BY MARK B. SOLOMON, EXECUTIVE EDITOR – NEWS
AMAZON.COM INC. NEVER ARRIVES IN TOWN
EMPty-handed. Whether it be pre-payment of 95 percent
of employee tuition to pursue careers in high-growth
industries, classroom training within its fulfillment centers, benefits that start on the first day of employment, or
20 weeks of paid maternity leave, the Seattle-based e-tail-ing giant will do whatever’s needed to grab qualified DC
This “PacMan” gobble-up strategy is a necessity given
Amazon’s fulfillment center growth. It plans to add 45 distribution or fulfillment centers in the U.S. alone over the
next two years, according to estimates from MWPVL Inc.,
a consultancy that tracks Amazon. As of June, Amazon
operated 244 U.S. facilities, 105 of those being DCs or fulfillment centers, MWPVL said.
Amazon said in January it planned to hire 100,000
full-time employees by mid-2018, a goal it expects to
achieve given what it sees as strong and sustainable application activity. According to MWPVL, Amazon currently
employs an estimated 127,000 full-time and at least 54,000
seasonal workers, although the consultancy believes the
seasonal labor force may be much higher than that.
Notoriously tight-lipped Amazon declined an interview
request for this story.
Amazon’s wage rates will vary depending on conditions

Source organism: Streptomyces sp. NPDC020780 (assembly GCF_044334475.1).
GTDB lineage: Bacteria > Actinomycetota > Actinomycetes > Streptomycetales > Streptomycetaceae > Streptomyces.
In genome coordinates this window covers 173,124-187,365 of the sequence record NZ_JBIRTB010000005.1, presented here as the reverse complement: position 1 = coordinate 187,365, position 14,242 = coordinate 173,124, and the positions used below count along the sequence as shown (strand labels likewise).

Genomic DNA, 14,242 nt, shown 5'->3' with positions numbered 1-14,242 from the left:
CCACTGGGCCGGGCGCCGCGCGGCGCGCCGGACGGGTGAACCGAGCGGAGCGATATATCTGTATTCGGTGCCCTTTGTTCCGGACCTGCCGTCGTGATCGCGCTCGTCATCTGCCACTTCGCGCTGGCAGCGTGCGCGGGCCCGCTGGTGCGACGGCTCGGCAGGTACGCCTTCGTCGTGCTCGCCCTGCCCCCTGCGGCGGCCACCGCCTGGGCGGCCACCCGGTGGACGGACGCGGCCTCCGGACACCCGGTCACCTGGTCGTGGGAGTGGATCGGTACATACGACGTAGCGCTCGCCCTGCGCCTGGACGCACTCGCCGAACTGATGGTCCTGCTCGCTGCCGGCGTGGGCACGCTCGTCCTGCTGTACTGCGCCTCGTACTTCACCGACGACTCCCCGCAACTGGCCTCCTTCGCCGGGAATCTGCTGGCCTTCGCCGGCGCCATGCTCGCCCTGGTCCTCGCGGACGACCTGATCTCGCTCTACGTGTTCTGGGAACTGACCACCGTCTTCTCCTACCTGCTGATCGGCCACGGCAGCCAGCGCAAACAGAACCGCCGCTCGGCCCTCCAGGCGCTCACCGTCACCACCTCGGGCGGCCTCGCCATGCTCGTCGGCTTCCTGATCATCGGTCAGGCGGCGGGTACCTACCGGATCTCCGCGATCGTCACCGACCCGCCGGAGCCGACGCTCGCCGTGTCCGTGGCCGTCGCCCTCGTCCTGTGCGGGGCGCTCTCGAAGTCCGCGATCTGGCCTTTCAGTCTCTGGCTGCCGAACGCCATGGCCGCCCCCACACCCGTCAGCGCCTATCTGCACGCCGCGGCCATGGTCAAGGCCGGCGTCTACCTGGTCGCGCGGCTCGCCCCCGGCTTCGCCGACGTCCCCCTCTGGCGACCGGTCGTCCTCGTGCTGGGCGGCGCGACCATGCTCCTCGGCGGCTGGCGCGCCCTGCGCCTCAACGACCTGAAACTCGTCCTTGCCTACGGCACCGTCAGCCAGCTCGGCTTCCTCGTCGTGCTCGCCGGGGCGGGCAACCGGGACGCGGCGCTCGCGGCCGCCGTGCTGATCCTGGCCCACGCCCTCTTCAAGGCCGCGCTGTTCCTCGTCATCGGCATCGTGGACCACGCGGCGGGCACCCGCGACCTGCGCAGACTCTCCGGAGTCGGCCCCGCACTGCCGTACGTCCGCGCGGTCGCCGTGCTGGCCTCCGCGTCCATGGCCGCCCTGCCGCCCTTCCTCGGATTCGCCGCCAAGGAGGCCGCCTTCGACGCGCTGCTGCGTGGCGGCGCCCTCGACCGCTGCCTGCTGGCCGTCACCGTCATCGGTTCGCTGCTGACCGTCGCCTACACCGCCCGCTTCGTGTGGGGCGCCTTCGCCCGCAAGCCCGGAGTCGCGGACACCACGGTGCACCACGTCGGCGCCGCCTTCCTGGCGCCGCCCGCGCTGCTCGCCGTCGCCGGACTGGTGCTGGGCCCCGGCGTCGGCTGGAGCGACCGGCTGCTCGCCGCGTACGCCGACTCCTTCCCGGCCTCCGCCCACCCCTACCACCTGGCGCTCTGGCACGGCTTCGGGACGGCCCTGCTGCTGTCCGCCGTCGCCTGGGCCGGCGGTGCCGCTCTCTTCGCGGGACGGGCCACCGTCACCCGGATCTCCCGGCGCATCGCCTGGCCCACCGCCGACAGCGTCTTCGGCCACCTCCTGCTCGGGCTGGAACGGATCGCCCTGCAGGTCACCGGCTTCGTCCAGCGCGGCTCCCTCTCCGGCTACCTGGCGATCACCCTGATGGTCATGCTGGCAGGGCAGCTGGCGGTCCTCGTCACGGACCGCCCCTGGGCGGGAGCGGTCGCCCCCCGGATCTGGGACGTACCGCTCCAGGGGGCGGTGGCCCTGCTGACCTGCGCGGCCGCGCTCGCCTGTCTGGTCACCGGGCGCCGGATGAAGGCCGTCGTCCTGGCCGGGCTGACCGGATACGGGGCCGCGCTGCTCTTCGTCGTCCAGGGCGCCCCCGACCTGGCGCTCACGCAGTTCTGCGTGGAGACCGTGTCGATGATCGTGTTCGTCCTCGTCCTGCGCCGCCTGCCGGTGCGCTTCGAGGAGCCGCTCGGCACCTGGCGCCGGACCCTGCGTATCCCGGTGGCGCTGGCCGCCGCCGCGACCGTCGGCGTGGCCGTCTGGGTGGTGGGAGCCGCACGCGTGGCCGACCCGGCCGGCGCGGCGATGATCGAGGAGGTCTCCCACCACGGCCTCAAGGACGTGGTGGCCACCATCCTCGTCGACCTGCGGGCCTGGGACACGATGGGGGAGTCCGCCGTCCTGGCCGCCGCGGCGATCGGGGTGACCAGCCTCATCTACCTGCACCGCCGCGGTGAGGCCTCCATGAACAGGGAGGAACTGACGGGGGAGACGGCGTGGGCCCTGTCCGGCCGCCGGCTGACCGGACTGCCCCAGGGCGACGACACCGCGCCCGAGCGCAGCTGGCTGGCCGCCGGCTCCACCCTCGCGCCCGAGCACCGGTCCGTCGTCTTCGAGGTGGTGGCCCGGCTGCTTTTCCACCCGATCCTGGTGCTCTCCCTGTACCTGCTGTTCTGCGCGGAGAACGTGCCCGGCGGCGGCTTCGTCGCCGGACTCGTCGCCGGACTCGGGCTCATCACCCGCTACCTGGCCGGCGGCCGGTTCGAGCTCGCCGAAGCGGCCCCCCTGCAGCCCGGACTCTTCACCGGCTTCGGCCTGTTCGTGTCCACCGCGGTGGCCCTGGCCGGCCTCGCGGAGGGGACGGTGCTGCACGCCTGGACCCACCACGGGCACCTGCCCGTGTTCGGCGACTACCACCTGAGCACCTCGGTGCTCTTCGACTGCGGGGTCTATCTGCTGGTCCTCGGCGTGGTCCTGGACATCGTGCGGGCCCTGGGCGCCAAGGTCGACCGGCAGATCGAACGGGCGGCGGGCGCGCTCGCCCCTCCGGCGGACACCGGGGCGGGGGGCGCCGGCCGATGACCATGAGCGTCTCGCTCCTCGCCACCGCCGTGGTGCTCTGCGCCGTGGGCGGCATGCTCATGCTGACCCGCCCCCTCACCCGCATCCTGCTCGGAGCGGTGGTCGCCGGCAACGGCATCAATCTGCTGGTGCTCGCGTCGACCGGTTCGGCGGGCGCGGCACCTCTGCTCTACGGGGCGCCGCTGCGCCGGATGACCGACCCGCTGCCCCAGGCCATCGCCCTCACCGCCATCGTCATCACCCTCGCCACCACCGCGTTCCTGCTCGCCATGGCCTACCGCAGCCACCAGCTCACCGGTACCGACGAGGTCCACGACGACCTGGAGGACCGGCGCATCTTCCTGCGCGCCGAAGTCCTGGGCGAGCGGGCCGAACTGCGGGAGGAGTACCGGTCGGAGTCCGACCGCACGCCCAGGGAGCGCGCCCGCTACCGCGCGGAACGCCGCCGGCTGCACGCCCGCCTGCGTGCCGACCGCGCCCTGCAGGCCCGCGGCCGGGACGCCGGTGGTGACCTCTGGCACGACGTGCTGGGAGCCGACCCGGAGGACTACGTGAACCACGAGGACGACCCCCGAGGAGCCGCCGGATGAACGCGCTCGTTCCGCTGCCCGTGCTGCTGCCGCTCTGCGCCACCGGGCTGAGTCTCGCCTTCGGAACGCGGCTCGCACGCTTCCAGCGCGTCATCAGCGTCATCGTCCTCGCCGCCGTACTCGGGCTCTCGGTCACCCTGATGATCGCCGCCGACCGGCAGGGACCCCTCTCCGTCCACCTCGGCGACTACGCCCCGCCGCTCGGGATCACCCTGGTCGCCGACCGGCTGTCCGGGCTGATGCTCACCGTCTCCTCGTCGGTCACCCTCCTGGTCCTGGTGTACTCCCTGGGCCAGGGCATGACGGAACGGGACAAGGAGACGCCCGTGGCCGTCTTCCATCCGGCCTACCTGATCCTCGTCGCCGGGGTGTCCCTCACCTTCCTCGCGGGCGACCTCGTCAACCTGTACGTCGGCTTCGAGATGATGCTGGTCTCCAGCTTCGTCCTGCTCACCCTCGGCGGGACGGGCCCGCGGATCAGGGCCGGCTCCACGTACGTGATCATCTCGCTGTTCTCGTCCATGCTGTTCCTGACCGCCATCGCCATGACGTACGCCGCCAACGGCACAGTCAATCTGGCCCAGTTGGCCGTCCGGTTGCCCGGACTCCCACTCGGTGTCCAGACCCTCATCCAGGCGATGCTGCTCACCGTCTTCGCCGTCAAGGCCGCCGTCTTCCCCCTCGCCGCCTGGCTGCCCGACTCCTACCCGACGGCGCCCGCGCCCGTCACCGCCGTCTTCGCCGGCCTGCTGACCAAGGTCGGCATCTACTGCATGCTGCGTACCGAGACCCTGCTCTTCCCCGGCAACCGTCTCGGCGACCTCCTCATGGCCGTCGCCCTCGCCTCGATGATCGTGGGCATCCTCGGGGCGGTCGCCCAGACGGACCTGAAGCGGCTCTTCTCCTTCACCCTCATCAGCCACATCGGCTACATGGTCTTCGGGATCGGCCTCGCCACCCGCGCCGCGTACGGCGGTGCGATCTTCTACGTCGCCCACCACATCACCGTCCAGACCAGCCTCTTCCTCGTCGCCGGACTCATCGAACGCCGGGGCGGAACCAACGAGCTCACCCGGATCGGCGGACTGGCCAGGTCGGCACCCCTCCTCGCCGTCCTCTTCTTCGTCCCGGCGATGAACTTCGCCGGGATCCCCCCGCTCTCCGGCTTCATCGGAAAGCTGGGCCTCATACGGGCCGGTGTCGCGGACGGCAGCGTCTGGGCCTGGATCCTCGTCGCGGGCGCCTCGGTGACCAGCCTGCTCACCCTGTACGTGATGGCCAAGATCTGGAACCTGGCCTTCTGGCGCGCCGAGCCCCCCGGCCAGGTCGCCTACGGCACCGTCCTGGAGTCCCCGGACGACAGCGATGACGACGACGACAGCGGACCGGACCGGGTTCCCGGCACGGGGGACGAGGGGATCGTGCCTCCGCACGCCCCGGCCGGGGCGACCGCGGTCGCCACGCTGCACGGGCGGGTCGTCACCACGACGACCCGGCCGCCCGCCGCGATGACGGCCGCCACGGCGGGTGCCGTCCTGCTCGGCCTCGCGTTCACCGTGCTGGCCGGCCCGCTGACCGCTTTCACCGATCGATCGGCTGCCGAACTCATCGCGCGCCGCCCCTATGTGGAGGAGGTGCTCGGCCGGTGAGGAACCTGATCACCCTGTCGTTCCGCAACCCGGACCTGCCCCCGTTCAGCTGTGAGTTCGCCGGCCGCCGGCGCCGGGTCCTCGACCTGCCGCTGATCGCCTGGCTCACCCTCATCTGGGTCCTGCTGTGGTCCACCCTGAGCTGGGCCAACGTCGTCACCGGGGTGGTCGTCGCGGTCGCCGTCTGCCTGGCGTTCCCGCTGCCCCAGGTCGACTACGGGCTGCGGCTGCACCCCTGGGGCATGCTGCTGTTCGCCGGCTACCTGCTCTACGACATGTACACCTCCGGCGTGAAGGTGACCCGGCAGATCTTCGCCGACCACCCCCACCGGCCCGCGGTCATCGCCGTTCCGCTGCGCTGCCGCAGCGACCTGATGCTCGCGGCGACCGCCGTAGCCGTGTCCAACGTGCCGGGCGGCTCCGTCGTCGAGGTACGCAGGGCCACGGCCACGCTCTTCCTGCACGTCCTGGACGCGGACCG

in specific markets. It has said that while it believes it
pays competitive wages, the true value of its compensation package lies in the numerous ancillary benefits. It
is consistently in the top quartile of payers, according
to ProLogistix, a division of Atlanta-based staffing firm
EmployBridge that specializes in warehouse and DC labor.
Amazon’s expansion, combined with a pickup in fulfillment demand from the growth of e-commerce and a
multidecade low in overall U.S. unemployment, has been
responsible for a $1.70-an-hour jump in DC worker wages
since 2011 to $12.13 an hour, according to ProLogistix.
(Wages during the peak fulfillment month of December
have risen at a faster clip.) While that may not seem like
much, it should be noted that worker wages increased a
puny 15 cents an hour from 2002 to 2012, according to
ProLogistix data. In some markets, Amazon will pay up to
$2 an hour more than other warehouse and DC employers.
In an annual warehouse employee opinion poll conducted among DC workers who are ProLogistix employees, 59 percent said they are now making $12 an hour
or more, up from 26 percent in 2014. Of employees who
Amazon’s explosive expansion in fulfillment center operations will drive
up demand for warehouse labor. The question is to what degree.
For DCs, the
(hiring) heat is on